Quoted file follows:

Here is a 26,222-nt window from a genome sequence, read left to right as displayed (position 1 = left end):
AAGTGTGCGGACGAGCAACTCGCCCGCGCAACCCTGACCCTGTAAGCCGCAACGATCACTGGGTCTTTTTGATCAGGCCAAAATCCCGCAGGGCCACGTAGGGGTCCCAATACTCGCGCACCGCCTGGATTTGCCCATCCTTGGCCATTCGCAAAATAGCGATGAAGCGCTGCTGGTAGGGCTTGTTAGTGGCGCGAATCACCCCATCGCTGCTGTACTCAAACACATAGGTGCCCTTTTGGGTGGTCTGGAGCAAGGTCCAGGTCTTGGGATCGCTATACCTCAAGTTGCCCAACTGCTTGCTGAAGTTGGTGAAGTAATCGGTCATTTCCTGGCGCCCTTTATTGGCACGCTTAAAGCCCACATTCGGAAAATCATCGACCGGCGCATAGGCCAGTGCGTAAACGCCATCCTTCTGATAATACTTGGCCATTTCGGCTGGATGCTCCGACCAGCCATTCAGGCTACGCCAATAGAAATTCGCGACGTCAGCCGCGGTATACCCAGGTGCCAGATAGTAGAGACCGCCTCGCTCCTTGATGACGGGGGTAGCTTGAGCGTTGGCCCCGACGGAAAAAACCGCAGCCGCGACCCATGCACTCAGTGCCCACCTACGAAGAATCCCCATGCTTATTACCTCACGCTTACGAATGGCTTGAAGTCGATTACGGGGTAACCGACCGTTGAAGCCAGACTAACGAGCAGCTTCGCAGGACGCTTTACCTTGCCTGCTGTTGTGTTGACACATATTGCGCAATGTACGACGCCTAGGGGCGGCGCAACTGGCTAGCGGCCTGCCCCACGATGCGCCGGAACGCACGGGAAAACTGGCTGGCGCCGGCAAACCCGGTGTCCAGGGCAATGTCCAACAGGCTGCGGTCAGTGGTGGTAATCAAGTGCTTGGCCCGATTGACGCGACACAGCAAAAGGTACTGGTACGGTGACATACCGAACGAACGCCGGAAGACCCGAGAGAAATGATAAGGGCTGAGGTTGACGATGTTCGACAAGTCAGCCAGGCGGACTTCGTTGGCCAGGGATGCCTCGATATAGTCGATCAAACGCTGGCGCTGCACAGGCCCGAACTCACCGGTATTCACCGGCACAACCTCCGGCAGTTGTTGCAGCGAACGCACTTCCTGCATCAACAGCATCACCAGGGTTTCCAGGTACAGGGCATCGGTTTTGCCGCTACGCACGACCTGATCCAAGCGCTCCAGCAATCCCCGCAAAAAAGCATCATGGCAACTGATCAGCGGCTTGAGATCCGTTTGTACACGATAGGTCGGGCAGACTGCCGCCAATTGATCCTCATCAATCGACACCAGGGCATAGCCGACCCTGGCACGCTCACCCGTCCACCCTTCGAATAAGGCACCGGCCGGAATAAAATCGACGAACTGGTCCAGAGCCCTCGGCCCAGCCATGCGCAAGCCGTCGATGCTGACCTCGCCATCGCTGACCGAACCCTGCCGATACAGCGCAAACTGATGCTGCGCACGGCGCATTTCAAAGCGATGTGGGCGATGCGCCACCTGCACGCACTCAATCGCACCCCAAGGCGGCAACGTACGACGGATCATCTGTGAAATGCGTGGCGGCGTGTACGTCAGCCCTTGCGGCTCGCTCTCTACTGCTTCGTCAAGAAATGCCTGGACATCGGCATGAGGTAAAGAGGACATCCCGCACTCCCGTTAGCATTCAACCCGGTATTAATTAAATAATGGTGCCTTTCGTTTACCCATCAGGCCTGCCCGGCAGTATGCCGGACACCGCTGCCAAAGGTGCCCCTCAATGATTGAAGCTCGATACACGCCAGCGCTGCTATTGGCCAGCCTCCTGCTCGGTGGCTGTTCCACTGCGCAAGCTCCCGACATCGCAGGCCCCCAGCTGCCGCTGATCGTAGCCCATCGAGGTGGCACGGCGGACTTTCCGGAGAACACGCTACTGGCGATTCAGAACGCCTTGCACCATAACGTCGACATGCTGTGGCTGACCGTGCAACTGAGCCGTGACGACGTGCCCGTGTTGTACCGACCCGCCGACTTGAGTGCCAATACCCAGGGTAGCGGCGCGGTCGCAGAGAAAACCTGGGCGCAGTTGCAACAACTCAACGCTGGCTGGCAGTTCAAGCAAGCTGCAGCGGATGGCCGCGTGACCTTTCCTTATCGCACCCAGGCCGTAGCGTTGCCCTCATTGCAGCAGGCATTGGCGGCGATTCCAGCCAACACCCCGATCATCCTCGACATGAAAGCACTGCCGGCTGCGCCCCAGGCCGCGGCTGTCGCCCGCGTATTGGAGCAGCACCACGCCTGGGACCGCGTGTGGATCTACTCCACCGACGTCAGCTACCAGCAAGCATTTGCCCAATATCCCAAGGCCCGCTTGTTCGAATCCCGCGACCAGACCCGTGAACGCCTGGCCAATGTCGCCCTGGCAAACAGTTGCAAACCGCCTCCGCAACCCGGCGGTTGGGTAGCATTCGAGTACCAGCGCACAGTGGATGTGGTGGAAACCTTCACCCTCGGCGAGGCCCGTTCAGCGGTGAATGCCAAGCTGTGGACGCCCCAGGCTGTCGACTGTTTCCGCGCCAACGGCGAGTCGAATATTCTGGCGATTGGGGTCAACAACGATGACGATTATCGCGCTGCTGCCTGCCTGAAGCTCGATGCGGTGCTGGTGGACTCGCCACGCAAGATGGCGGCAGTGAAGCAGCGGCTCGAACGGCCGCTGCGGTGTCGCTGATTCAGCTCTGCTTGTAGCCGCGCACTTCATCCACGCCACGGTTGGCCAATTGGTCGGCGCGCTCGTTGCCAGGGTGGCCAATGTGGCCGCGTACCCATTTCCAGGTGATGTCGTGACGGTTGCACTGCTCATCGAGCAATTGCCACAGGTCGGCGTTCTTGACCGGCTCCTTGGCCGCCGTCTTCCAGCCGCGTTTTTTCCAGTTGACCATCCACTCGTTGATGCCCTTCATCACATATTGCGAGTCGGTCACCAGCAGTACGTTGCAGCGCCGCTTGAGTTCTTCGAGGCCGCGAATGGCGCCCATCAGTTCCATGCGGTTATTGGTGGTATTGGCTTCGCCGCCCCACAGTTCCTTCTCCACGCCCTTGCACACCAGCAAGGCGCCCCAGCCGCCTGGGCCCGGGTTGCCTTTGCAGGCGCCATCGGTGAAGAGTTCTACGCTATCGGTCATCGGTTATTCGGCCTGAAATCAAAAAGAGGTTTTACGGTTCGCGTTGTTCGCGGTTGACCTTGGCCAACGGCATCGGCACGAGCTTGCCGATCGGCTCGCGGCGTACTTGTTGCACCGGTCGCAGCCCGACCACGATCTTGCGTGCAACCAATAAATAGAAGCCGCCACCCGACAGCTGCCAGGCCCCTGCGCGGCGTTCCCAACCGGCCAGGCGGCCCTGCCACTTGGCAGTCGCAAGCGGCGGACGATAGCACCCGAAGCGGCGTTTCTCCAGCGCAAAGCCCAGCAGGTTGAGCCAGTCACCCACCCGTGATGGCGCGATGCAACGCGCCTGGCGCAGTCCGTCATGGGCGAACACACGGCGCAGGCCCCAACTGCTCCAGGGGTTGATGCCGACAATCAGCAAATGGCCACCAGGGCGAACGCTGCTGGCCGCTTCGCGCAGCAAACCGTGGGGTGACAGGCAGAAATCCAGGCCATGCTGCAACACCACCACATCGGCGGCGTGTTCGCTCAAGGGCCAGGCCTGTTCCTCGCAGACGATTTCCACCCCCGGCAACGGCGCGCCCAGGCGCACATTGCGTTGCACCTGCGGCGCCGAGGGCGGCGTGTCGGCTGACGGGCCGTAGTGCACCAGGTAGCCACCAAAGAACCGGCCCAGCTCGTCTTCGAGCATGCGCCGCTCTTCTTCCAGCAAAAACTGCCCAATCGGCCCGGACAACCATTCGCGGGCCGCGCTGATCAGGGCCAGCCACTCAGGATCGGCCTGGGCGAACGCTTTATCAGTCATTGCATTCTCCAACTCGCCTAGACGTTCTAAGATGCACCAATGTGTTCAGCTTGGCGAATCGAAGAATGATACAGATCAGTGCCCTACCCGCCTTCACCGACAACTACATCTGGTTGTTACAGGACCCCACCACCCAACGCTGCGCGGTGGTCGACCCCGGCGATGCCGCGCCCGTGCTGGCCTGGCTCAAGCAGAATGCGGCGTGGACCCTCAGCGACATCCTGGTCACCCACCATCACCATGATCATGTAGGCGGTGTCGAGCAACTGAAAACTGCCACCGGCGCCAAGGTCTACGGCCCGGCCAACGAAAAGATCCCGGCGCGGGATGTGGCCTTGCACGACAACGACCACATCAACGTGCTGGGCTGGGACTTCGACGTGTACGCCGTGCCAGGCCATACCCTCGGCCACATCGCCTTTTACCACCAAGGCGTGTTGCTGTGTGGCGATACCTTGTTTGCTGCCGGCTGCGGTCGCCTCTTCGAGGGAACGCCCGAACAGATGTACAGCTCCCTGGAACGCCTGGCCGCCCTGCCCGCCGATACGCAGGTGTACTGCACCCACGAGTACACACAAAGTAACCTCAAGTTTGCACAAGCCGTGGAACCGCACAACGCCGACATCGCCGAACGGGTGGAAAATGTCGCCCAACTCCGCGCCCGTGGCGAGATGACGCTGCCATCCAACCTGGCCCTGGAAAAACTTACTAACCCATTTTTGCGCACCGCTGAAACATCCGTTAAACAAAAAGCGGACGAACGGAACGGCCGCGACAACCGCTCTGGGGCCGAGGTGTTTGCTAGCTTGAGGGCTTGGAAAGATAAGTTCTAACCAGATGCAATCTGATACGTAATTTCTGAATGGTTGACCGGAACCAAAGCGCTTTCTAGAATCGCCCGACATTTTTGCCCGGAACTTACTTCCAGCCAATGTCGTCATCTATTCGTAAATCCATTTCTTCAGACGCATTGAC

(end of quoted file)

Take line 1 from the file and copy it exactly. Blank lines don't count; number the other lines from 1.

Here is a 26,222-nt window from a genome sequence, read left to right as displayed (position 1 = left end):